$reportid = (Get-Variable $searchreport).Value

  $TTNcontent = "&__EVENTTARGET=__Page&__EVENTARGUMENT=ReportId%3D" + $reportid

  # setup the WebRequest
  $webRequest = [System.Net.WebRequest]::Create($url)
  $webRequest.UseDefaultCredentials = $true
  $webRequest.Accept = "image/jpeg, application/x-ms-application, image/gif, application/xaml+xml, image/pjpeg, application/x-ms-xbap, */*"
  $webRequest.ContentType = "application/x-www-form-urlencoded"
  $webRequest.Method = "POST"

  $encodedContent = [System.Text.Encoding]::UTF8.GetBytes($TTNcontent)
    $webRequest.ContentLength = $encodedContent.length
    $requestStream = $webRequest.GetRequestStream()
    $requestStream.Write($encodedContent, 0, $encodedContent.length)
    $requestStream.Close()

  # get the data
  [System.Net.WebResponse] $resp = $webRequest.GetResponse();
    $rs = $resp.GetResponseStream();
    #[System.IO.StreamReader] $sr = New-Object System.IO.StreamReader -argumentList $rs;
    #[byte[]]$results = $sr.ReadToEnd();
    [System.IO.BinaryReader] $sr = New-Object System.IO.BinaryReader -argumentList $rs;
    [byte[]]$results = $sr.ReadBytes(10000000);

  # write the file
  Set-Content $filename $results -enc byte

}

Function Upload-Report($URL, $DocLibName, $FilePath)
{
# function to upload the locally stored reports to SharePoint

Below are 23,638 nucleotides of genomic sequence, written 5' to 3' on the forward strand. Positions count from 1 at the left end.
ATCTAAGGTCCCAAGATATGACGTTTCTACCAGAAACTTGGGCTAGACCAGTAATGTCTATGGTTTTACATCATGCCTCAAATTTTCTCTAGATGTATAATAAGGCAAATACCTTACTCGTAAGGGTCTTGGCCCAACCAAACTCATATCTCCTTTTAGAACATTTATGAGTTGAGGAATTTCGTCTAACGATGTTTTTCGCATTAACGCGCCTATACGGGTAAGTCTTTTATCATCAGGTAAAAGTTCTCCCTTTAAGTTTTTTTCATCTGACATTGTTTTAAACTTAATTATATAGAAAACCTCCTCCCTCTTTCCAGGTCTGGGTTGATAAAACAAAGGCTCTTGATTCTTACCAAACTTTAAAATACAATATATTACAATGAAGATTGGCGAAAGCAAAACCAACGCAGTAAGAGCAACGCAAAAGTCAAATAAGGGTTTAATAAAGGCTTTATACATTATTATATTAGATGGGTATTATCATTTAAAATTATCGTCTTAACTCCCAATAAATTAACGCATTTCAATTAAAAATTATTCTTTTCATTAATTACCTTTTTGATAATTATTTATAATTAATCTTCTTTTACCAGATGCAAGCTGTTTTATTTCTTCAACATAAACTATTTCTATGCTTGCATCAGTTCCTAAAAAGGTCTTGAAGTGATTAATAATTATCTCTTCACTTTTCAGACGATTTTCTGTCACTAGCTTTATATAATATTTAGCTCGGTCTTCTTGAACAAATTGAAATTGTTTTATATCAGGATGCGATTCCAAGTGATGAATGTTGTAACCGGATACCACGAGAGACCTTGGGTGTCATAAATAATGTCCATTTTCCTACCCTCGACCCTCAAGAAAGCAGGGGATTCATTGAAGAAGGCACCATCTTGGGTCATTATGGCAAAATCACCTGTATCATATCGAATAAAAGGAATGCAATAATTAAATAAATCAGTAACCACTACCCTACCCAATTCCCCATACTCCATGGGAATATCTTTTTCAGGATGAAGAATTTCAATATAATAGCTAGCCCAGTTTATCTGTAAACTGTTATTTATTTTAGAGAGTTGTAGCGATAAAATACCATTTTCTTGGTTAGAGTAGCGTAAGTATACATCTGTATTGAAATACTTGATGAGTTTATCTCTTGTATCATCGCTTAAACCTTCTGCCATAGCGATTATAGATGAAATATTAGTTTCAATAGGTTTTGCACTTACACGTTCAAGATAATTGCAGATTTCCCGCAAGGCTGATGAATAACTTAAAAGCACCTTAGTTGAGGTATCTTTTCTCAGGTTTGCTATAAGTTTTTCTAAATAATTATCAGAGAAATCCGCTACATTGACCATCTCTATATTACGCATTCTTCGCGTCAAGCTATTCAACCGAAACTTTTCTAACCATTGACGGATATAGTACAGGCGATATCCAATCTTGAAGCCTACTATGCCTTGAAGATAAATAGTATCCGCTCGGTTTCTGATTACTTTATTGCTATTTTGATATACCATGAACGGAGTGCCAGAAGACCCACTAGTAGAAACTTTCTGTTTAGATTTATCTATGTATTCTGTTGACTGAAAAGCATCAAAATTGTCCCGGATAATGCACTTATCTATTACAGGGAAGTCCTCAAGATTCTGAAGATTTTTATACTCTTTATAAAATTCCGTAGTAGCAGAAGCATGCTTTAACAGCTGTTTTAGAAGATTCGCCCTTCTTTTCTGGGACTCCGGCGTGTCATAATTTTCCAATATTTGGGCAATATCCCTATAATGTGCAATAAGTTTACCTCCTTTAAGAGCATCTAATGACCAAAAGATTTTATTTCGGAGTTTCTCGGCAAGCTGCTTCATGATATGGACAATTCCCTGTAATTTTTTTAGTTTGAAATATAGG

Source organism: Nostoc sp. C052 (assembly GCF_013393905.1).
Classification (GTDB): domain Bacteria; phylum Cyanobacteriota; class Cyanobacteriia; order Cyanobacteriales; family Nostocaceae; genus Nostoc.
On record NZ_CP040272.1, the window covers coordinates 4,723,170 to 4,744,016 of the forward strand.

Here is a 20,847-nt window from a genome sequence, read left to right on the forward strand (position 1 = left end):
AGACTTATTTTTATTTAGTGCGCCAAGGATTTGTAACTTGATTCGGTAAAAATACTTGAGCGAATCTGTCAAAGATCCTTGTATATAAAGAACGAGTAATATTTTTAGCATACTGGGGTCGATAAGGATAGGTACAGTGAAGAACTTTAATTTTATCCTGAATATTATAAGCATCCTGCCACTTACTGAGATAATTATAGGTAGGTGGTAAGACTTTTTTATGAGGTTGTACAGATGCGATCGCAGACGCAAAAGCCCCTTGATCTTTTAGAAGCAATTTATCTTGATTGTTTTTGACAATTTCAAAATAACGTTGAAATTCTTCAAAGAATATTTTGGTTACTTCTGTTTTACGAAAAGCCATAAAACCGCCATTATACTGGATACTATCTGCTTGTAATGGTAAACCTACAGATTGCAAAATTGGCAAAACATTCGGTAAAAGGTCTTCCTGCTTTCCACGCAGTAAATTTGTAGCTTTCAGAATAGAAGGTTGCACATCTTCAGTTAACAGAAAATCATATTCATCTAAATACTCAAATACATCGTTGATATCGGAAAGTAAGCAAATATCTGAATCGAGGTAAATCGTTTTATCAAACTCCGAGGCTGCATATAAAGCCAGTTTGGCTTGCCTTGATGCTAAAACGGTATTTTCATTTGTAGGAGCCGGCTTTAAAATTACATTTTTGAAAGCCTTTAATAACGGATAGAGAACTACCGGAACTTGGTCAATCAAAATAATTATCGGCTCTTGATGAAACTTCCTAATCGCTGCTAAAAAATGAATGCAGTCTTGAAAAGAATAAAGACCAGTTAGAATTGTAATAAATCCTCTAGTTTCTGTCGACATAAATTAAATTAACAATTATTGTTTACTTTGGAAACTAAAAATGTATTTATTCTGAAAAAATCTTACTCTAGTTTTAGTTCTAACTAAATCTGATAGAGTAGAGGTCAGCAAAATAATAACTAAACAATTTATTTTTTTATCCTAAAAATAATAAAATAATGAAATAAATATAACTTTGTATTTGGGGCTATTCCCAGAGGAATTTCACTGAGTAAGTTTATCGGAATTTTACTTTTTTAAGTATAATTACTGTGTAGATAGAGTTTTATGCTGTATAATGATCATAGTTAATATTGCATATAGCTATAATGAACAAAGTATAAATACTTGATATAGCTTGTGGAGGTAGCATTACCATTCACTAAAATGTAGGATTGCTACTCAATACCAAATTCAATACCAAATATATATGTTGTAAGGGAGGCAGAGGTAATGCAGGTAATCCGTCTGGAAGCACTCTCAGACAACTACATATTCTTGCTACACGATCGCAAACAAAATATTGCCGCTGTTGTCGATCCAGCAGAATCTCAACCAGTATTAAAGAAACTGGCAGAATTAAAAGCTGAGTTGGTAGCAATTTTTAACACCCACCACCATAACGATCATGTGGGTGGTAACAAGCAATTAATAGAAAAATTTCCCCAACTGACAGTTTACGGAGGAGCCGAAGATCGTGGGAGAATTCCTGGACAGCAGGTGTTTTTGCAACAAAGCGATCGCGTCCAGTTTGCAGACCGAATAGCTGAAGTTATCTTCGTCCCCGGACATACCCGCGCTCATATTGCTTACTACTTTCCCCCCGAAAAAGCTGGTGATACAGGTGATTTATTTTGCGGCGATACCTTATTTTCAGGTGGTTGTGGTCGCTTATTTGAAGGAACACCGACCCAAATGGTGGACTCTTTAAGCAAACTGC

# Get a variable that points to the folder
$Web = Get-SPWeb $URL
$List = $Web.GetFolder($DocLibName)
$Files = $List.Files

# Get just the name of the file from the whole path
$FileName = $FilePath.Substring($FilePath.LastIndexOf("\")+1)

# Load the file into a variable
$File= Get-ChildItem $FilePath

# Upload it to SharePoint
$Files.Add($DocLibName +"/" + $FileName,$File.OpenRead(),$true)
$web.Dispose()
}

# delete anything in the d:\SearchReports folder
Remove-item D:\SearchReports\*

# run the reports

Get-SPSearchReports $url "Usage" $path
Get-SPSearchReports $url "Number_of_Queries" $path
Get-SPSearchReports $url "Top_Queries_by_Day" $path
Get-SPSearchReports $url "Top_Queries_by_Month" $path
Get-SPSearchReports $url "Abandoned_Queries_by_Day" $path
Get-SPSearchReports $url "Abandoned_Queries_by_Month" $path
Get-SPSearchReports $url "No_Result_Queries_by_Day" $path
Get-SPSearchReports $url "No_Result_Queries_by_Month" $path
Get-SPSearchReports $url "Query_Rule_Usage_by_Day" $path
Get-SPSearchReports $url "Query_Rule_Usage_by_Month" $path

# upload the reports

Upload-Report $WebURL "Audit Reports\Site Collection Usage" “D:\SearchReports\Usage.xlsx”
Upload-Report $WebURL "Audit Reports\Search" “D:\SearchReports\Number_of_Queries.xlsx”